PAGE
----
Wayne Lyrics came, saw, and conquered
Wayne Lyrics

A bona fide dancehall veteran, Wayne Lyrics's delivery bears the ruggedness he developed as a youth performing on sound systems in Spanish Town. That sound can be heard on I Conquered, his latest album.

Released September 30, the 16-song set is produced by Wayne Lyrics for his Reggae Waves Records. He went for a certain theme with a distinct sound.

"My idea for this project is to do this album with 100 per cent of positive lyrics to teach truths and rights throughout the world, so that people can listen to it and motivate themselves. What I tried different with this album is get 90 per cent of the tracks harmonised to give it a sweeter sound so that everyone can gravitate to it much quicker," he said in an interview with the Jamaica Observer.

The title song Crying For The Poor, She's Going Away, Rasta Love Song, and Hold On featuring fellow veteran Michael Buckley are the tracks Wayne Lyrics has high hopes for.

An interesting inclusion is Everyday is A Gunshot, a collaboration with Anthony Johnson. It is a cover of Gunshot, the latter's 1982 dancehall classic.

"The idea to cover Gunshot was Anthony Johnson. My brethren, singer Nereus Joseph, play over the riddim track for me and I recorded it as a solo, then one day Anthony Johnson came to the studio to do the same song on a dub plate and he heard my song, then he turned to me and said, 'Hey, Lyrics, you can't release that song and I'm not on it'. Then we decide to do the collab with Gunshot," Lyrics explained.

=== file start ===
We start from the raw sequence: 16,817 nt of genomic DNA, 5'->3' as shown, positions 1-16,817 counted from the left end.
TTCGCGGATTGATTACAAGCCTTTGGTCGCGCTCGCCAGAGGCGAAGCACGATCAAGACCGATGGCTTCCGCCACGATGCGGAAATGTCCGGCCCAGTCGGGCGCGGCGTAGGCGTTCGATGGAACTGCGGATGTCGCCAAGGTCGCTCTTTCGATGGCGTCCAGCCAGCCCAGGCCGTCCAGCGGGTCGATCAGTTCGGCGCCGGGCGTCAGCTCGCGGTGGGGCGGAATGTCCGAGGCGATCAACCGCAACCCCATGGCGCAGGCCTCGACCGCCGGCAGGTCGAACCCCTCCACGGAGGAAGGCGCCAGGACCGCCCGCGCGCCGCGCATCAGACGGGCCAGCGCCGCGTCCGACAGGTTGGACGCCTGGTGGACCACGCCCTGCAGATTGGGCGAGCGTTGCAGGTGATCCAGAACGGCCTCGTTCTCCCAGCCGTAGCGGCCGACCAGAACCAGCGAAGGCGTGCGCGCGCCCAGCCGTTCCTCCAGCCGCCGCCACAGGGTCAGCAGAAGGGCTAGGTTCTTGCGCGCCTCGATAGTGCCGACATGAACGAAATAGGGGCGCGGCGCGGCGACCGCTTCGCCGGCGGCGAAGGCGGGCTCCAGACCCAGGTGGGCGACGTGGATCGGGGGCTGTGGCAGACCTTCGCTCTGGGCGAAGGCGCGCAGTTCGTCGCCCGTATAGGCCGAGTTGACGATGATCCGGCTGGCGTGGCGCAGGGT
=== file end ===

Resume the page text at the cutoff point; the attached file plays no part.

Born in Carron Hall, St Mary, Wayne Lyrics defines the journeyman dancehall artiste. According to his estimate, he has recorded over 300 songs and released six albums since making his debut in 1989 with Don't dis The Programme.

Making his name on sound systems like Jack Ruby, King Sana and President Hi-Fi, Wayne Lyrics also recorded songs for Sugar Minott, Barry O'Hare and Runn Records out of The Netherlands.

He moved to the United Kingdom in the mid-1990s. His first album, Poor People A Bawl, came out in 2000.

BY HOWARD CAMPBELL Observer senior writer

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